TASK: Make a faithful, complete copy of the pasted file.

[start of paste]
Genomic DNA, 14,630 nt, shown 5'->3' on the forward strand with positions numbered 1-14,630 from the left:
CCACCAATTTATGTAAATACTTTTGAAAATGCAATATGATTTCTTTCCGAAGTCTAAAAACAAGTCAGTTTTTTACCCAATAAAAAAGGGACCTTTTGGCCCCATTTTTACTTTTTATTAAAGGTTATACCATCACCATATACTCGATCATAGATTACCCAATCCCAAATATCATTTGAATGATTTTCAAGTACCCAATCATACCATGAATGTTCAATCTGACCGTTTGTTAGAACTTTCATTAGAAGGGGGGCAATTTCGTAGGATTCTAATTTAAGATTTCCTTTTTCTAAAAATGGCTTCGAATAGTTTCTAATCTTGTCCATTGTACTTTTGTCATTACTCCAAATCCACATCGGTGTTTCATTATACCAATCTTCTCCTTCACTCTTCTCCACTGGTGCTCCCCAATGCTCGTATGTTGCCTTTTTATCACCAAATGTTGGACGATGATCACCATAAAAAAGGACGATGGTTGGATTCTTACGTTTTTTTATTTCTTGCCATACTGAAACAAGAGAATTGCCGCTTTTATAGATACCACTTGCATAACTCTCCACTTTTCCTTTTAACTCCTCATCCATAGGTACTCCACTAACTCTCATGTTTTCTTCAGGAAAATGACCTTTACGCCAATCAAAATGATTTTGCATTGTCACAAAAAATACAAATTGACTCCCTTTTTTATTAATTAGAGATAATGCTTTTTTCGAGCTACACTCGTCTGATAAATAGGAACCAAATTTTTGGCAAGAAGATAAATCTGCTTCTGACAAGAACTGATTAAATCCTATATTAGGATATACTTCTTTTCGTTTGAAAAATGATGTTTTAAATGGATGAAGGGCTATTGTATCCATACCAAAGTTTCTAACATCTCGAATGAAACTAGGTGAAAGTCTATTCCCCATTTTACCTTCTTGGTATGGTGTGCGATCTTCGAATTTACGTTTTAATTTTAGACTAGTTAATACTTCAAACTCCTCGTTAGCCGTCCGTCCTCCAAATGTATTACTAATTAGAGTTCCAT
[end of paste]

Genomic DNA, 14,630 nt, shown 5'->3' on the forward strand with positions numbered 1-14,630 from the left:
CCACCAATTTATGTAAATACTTTTGAAAATGCAATATGATTTCTTTCCGAAGTCTAAAAACAAGTCAGTTTTTTACCCAATAAAAAAGGGACCTTTTGGCCCCATTTTTACTTTTTATTAAAGGTTATACCATCACCATATACTCGATCATAGATTACCCAATCCCAAATATCATTTGAATGATTTTCAAGTACCCAATCATACCATGAATGTTCAATCTGACCGTTTGTTAGAACTTTCATTAGAAGGGGGGCAATTTCGTAGGATTCTAATTTAAGATTTCCTTTTTCTAAAAATGGCTTCGAATAGTTTCTAATCTTGTCCATTGTACTTTTGTCATTACTCCAAATCCACATCGGTGTTTCATTATACCAATCTTCTCCTTCACTCTTCTCCACTGGTGCTCCCCAATGCTCGTATGTTGCCTTTTTATCACCAAATGTTGGACGATGATCACCATAAAAAAGGACGATGGTTGGATTCTTACGTTTTTTTATTTCTTGCCATACTGAAACAAGAGAATTGCCGCTTTTATAGATACCACTTGCATAACTCTCCACTTTTCCTTTTAACTCCTCATCCATAGGTACTCCACTAACTCTCATGTTTTCTTCAGGAAAATGACCTTTACGCCAATCAAAATGATTTTGCATTGTCACAAAAAATACAAATTGACTCCCTTTTTTATTAATTAGAGATAATGCTTTTTTCGAGCTACACTCGTCTGATAAATAGGAACCAAATTTTTGGCAAGAAGATAAATCTGCTTCTGACAAGAACTGATTAAATCCTATATTAGGATATACTTCTTTTCGTTTGAAAAATGATGTTTTAAATGGATGAAGGGCTATTGTATCCATACCAAAGTTTCTAACATCTCGAATGAAACTAGGTGAAAGTCTATTCCCCATTTTACCTTCTTGGTATGGTGTGCGATCTTCGAATTTACGTTTTAATTTTAGACTAGTTAATACTTCAAACTCCTCGTTAGCCGTCCGTCCTCCAAATGTATTACTAATTAGAGTTCCAT